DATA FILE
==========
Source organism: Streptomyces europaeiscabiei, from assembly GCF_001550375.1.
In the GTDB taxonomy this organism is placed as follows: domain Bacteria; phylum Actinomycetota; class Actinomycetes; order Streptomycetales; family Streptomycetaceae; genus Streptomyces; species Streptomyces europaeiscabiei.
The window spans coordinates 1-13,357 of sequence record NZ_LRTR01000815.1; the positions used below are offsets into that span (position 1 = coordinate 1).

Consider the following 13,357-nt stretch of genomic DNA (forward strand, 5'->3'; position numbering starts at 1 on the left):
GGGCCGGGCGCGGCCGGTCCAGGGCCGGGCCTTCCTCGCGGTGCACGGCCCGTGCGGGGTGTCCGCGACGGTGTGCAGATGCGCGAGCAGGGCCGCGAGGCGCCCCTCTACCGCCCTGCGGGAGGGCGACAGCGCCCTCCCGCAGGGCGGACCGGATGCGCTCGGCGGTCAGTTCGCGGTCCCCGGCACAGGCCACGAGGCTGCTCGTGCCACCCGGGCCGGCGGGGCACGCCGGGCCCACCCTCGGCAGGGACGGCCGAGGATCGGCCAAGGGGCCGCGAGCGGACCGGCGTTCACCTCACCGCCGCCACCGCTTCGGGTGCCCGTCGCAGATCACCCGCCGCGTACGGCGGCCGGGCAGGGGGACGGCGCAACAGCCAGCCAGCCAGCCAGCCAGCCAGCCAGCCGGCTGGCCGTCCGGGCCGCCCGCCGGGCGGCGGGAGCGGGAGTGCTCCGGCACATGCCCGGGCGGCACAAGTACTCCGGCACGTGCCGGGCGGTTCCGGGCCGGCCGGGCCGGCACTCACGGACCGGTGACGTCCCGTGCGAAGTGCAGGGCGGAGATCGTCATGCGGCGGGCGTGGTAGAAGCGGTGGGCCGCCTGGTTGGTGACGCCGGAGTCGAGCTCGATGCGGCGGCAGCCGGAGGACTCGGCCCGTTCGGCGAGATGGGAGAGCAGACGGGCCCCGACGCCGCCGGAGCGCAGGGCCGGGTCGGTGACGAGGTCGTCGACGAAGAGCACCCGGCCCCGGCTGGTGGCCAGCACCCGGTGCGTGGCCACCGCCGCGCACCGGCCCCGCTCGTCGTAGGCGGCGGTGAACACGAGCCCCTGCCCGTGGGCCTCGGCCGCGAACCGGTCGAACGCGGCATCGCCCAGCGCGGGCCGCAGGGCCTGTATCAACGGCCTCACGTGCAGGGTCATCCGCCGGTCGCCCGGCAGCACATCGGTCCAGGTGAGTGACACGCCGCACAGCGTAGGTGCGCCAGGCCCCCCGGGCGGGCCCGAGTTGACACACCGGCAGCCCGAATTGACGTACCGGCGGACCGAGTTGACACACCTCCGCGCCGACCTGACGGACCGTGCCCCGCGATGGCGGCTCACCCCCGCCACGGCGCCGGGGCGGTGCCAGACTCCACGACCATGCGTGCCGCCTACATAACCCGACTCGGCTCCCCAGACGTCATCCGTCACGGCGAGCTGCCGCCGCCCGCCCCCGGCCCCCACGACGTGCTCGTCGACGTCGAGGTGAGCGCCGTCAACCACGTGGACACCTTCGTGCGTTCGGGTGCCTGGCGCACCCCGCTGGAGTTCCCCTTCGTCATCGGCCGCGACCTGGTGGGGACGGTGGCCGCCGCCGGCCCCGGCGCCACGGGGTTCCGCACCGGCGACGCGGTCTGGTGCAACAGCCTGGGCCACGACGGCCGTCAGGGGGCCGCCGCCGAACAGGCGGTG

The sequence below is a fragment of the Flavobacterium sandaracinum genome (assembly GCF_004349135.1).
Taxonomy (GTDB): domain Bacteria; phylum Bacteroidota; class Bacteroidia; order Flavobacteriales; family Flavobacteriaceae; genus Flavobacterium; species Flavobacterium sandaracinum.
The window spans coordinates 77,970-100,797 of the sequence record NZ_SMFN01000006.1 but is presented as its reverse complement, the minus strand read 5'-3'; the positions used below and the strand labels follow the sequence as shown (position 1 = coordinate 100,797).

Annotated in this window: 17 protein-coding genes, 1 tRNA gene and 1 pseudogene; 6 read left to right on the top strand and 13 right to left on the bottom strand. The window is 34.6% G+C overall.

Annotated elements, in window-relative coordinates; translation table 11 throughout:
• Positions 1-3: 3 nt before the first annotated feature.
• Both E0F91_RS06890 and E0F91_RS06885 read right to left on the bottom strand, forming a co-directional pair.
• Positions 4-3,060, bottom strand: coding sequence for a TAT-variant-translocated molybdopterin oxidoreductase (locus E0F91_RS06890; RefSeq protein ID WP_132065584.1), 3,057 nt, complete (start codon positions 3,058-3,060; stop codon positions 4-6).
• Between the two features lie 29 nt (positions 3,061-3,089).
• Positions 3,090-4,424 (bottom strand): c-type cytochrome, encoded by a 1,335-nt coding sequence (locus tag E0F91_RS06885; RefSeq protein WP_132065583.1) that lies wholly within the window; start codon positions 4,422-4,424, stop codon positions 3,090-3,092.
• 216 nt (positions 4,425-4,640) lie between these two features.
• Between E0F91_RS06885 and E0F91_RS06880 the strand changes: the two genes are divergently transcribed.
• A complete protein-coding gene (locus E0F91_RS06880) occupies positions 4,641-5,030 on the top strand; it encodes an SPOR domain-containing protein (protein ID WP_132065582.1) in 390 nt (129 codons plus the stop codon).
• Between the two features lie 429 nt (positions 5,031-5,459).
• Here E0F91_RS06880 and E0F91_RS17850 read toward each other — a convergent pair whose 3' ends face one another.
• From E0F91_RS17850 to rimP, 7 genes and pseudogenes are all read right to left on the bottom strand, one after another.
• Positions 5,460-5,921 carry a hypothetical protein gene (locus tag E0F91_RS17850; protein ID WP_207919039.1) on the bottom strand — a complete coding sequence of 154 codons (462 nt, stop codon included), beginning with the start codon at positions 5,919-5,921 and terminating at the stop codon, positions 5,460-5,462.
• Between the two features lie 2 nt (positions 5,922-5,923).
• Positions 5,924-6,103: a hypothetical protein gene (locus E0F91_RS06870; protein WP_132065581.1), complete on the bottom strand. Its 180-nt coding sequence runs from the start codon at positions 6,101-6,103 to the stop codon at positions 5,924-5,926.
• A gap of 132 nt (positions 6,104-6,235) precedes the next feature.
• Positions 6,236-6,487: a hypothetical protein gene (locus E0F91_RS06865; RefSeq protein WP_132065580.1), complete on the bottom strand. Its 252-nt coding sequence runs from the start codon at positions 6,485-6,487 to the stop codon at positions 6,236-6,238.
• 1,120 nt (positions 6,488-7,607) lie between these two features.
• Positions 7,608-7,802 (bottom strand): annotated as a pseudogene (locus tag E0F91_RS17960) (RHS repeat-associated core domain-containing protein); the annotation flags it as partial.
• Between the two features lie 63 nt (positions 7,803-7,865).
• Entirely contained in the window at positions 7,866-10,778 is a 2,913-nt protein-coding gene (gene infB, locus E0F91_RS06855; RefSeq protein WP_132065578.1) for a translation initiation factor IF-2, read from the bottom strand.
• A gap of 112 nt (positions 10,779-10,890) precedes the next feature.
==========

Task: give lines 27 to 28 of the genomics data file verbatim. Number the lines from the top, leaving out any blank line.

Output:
• 1,120 nt (positions 6,488-7,607) lie between these two features.
• Positions 7,608-7,802 (bottom strand): annotated as a pseudogene (locus tag E0F91_RS17960) (RHS repeat-associated core domain-containing protein); the annotation flags it as partial.